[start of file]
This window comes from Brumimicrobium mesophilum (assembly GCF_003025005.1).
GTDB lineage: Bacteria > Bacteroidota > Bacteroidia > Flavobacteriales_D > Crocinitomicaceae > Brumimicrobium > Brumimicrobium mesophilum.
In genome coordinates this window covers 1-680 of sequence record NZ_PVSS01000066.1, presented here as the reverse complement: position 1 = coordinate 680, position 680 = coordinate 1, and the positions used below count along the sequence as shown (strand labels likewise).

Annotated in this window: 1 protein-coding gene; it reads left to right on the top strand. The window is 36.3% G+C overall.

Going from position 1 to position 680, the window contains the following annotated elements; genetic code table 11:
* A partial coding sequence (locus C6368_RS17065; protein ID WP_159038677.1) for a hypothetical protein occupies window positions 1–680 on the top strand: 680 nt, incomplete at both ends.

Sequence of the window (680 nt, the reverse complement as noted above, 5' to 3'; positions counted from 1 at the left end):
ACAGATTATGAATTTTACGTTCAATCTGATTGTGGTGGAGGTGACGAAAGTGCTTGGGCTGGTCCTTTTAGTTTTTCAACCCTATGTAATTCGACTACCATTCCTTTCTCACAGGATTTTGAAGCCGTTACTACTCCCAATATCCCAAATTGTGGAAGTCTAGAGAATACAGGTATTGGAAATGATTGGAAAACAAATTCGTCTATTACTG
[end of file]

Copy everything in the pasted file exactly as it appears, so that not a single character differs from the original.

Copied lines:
This window comes from Brumimicrobium mesophilum (assembly GCF_003025005.1).
GTDB lineage: Bacteria > Bacteroidota > Bacteroidia > Flavobacteriales_D > Crocinitomicaceae > Brumimicrobium > Brumimicrobium mesophilum.
In genome coordinates this window covers 1-680 of sequence record NZ_PVSS01000066.1, presented here as the reverse complement: position 1 = coordinate 680, position 680 = coordinate 1, and the positions used below count along the sequence as shown (strand labels likewise).

Annotated in this window: 1 protein-coding gene; it reads left to right on the top strand. The window is 36.3% G+C overall.

Going from position 1 to position 680, the window contains the following annotated elements; genetic code table 11:
* A partial coding sequence (locus C6368_RS17065; protein ID WP_159038677.1) for a hypothetical protein occupies window positions 1–680 on the top strand: 680 nt, incomplete at both ends.

Sequence of the window (680 nt, the reverse complement as noted above, 5' to 3'; positions counted from 1 at the left end):
ACAGATTATGAATTTTACGTTCAATCTGATTGTGGTGGAGGTGACGAAAGTGCTTGGGCTGGTCCTTTTAGTTTTTCAACCCTATGTAATTCGACTACCATTCCTTTCTCACAGGATTTTGAAGCCGTTACTACTCCCAATATCCCAAATTGTGGAAGTCTAGAGAATACAGGTATTGGAAATGATTGGAAAACAAATTCGTCTATTACTG